Hi neighbor, we live at the base of the Smokies. When we lived in our older home, right down below us now, we had alot of iron in our water. The well was only 100 feet or so deep. People sy you have to drill through the limestone to get good water. So, when we moved to the top of the hill, we had our well drillled 450 feet or so. Went through the limestone and have good water, but it is pretty hard. My parents live closer to the mountains and their water is the best I've ever tasted and their well isn't very deep. What a difference a few miles make!!!

-- Annie (mistletoe@earthlink.net), January 03, 2001.

After it goes through Big Berky, it's great. There's lots and lots of lime in our water here in SE In. And oh, what the water company does to it. There's so much chlorine in our water, it's a wonder it doesn't ruin our clothes. Nasty tasting water.

-- Cindy (atilrthehony_1@yahoo.com), January 03, 2001.

We have a very deep well and it is clear and very cold and tastes very good. We are up on a hill. Lots of underground water here. We are south of Louisville about 50 miles.

-- Cindy in Ky (solidrockranch@msn.com), January 03, 2001.

Our water in western AR is full of clay sediment, iron and manganese. We have six string filters and a Pur counter filter in the house to get it clear enough to drink. The worst part is the clay sediment, which can become a problem at any point. We are looking seriously at some sort of whole house sand filter, and also at bottled water for drinking and cooking.

-- melina b. (goatgalmjb1@hotmail.com), January 03, 2001.

Well right now here in the Ozarks, most people's water is frozen. I don't suspect that's what you wanted to know though.

This area is buit on limestone and gets lots of rain. That means lots of springs, sink holes, caves and other interesting underground features. One of the consequences of that is you can't trust the water. They have poured special dyes in 'losing streams' and had it turn up in springs 30 miles away weeks later. (A losing stream is a stream where at least a significant portion of the water soaks back into the ground. There are fair-sized creeks that dissapear in all but the wettest weather.)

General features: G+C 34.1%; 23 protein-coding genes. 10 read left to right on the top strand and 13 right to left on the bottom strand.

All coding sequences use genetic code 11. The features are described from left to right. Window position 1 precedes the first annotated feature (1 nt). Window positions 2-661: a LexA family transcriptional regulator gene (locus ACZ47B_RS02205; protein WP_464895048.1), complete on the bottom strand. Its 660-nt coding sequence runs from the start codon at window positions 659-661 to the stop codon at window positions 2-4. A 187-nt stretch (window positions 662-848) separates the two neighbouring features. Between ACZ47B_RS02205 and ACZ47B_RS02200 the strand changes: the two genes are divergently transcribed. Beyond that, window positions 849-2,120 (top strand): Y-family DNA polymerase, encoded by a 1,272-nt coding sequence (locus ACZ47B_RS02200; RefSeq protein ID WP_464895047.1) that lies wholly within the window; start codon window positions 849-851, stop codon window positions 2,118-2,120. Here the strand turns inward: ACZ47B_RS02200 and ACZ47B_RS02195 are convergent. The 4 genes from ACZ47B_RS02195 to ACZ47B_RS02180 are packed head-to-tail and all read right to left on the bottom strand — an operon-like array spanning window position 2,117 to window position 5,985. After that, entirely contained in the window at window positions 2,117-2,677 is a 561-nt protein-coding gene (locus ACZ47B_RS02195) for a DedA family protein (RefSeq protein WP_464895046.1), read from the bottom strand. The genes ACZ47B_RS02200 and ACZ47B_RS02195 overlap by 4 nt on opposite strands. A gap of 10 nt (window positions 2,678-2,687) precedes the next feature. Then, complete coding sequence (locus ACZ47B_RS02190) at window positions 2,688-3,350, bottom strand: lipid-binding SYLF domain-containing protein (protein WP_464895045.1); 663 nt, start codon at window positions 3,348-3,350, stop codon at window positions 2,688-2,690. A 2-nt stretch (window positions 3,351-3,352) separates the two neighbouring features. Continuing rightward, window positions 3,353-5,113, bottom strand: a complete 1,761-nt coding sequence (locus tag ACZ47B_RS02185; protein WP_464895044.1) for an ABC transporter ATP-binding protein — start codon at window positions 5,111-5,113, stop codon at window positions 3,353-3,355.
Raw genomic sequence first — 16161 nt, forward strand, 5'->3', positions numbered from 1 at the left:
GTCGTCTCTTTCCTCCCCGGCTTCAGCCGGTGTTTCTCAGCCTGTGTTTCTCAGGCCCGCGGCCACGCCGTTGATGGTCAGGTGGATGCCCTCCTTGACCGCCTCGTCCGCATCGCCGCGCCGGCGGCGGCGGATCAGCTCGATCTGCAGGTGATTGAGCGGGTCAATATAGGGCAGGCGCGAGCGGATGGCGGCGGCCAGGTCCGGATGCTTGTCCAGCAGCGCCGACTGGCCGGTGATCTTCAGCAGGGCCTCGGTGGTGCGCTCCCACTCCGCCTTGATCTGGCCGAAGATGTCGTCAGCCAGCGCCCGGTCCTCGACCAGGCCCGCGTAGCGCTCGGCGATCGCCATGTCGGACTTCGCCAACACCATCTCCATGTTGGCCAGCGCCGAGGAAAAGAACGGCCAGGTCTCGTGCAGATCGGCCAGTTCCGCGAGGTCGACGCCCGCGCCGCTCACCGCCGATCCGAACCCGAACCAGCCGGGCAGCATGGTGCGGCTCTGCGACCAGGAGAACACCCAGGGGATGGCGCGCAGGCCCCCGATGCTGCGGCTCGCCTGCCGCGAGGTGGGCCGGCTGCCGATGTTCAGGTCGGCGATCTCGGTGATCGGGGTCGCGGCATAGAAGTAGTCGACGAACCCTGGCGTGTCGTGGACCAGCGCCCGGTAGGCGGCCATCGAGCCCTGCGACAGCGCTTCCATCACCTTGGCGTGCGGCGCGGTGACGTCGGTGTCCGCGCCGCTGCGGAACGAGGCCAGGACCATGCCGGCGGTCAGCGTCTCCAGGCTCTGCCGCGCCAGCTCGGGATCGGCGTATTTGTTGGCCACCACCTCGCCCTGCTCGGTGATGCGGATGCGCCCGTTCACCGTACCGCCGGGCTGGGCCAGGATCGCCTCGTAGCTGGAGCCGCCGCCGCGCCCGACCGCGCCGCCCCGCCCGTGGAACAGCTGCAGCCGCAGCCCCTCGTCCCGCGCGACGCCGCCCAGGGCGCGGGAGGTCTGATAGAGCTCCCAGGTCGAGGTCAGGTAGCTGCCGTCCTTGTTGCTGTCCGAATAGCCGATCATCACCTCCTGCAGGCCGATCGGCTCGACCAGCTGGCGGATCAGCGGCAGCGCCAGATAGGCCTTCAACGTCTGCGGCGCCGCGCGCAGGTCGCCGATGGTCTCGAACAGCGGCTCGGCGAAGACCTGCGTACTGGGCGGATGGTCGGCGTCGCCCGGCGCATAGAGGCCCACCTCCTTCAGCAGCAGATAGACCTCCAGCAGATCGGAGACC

The water coming out of a deep well or spring may have been surface water in a cow lot only a few weeks ago. For the most part, the water is OK, but even deep wells should be checked periodically.

Other than that, the water is very hard. My water cans (I don't have a well and have to cary water from in town) get a layer of lime on the bottom fairly quickly.


-- paul (p@ledgewood-consulting.com), January 03, 2001.

Don't let the taste and clearness cloud your thinking in that your water is fine... please run a sample into your county health department or local university for a basic check into the "real" aspect of your water...

Mine's looks and tastes fine too... however, my nitrate level is borderline to unacceptable.... and the atrazine level is climbing too... thanks to fertizler run off...

Neighbors within one mile of me are having their wells put lower because of the nitrate and atrazine levels are so high... and their water looks and tastes good too...

A test in central Wisconsin cost about $30.00... I do it about every 18 months as the levels are effected due to seasons and other natural factors....

-- Mary Ann (peanut@wi-net.com), January 03, 2001.

Here in SE NM we get our water from the huge underground acquifer that runs clear up to Iowa. The water is "hard" with lots of minerals. The city chlorinates and treats it. I think it tastes Ok, but I grew up here and am used to it. Most who move here do not like it and ALOT of bottled water is sold here. My family prefers bottled for drinking.

-- connie in Nm (karrelandconnie@juno.com), January 03, 2001.